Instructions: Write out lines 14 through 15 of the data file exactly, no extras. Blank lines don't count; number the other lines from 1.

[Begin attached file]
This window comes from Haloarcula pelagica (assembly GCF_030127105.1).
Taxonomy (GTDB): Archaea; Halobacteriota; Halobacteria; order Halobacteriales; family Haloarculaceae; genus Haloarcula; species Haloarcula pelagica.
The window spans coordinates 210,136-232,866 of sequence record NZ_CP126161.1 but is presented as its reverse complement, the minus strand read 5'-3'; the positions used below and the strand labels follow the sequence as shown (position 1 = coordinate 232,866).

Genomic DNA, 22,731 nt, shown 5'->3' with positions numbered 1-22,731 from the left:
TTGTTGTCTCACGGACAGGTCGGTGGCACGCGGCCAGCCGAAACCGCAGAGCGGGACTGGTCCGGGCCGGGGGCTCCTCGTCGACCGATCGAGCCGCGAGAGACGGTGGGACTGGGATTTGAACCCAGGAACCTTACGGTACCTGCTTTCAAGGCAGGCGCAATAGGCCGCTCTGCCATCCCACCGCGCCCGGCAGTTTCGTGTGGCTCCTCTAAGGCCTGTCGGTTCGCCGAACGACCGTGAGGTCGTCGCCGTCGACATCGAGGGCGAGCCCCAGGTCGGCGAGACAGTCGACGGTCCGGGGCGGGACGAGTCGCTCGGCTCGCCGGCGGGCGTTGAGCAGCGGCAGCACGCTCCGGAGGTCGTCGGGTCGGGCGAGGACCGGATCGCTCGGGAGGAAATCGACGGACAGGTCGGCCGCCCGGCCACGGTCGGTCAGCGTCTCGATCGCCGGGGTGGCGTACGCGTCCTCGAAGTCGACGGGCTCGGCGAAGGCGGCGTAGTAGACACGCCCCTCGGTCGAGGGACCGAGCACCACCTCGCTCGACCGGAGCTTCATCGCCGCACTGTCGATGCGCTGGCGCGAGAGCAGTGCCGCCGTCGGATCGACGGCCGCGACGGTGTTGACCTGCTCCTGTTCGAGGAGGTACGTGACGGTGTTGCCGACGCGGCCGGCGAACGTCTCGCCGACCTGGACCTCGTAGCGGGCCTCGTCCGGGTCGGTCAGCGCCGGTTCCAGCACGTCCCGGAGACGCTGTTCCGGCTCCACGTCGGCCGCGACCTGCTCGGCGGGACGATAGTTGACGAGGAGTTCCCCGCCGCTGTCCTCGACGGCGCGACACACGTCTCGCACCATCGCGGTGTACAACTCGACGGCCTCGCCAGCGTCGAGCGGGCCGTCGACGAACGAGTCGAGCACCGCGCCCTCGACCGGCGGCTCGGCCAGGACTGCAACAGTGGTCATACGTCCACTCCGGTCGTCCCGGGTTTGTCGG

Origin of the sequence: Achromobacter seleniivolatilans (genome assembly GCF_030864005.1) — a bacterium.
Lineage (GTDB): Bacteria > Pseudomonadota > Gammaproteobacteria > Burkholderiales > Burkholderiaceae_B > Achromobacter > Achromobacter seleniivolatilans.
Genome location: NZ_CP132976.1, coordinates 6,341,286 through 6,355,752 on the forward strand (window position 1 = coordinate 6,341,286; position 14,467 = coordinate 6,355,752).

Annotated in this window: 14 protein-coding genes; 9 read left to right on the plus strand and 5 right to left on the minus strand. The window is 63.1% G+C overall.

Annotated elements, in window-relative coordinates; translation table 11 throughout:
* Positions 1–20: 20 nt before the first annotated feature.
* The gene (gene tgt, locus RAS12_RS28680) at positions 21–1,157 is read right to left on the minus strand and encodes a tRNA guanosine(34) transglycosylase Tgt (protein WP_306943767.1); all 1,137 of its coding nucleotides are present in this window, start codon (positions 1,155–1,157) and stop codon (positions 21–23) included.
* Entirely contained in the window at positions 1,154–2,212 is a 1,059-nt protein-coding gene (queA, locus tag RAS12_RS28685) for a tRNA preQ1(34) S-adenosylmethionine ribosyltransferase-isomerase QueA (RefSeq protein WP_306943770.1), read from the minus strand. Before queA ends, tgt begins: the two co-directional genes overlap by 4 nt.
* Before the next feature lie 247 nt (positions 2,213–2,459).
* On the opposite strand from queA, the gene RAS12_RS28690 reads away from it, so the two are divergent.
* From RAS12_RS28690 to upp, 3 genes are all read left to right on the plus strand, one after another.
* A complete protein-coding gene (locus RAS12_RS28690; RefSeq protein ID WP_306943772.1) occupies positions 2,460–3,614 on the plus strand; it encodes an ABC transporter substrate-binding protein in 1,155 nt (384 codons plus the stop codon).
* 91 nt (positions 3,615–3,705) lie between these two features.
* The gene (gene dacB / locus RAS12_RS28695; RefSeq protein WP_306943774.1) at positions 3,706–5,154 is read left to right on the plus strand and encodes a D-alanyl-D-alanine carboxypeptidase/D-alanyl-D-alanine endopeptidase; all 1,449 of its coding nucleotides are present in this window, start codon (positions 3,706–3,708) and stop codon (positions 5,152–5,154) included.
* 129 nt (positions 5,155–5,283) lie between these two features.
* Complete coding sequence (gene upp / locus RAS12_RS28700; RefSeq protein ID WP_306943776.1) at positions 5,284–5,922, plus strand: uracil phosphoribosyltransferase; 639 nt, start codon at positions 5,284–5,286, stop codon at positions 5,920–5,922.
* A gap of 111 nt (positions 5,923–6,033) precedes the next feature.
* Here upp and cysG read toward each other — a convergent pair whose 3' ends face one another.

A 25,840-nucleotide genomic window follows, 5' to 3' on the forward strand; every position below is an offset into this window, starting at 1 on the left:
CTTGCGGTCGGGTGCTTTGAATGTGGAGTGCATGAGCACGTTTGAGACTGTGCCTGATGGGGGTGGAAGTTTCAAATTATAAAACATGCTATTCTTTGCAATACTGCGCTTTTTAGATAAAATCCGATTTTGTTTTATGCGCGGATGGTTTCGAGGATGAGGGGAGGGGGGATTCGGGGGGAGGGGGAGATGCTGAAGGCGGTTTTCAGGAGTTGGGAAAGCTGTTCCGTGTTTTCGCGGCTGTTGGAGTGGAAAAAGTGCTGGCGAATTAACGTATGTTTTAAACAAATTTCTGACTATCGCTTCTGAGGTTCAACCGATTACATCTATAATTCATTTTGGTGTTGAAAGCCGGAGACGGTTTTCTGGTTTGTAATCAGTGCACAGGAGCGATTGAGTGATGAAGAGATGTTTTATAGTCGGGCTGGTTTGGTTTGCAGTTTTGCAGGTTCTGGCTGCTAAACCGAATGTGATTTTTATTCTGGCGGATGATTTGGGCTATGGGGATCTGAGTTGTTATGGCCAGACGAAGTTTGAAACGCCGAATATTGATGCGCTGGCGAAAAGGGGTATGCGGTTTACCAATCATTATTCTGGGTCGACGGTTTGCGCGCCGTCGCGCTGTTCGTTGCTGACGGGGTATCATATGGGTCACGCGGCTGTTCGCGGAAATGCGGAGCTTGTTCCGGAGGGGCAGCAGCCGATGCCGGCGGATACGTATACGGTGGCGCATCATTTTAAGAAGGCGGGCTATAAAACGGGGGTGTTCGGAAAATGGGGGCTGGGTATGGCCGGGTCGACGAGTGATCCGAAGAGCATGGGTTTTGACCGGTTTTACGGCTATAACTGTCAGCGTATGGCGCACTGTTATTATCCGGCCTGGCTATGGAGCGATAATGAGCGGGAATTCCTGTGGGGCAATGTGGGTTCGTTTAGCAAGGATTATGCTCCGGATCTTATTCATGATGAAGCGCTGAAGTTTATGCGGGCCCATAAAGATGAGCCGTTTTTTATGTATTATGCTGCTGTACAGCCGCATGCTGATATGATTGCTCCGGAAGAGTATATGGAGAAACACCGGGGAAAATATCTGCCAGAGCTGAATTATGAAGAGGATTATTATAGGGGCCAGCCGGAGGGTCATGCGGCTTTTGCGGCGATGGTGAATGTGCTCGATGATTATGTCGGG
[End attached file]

* Before the next feature lie 247 nt (positions 2,213–2,459).
* On the opposite strand from queA, the gene RAS12_RS28690 reads away from it, so the two are divergent.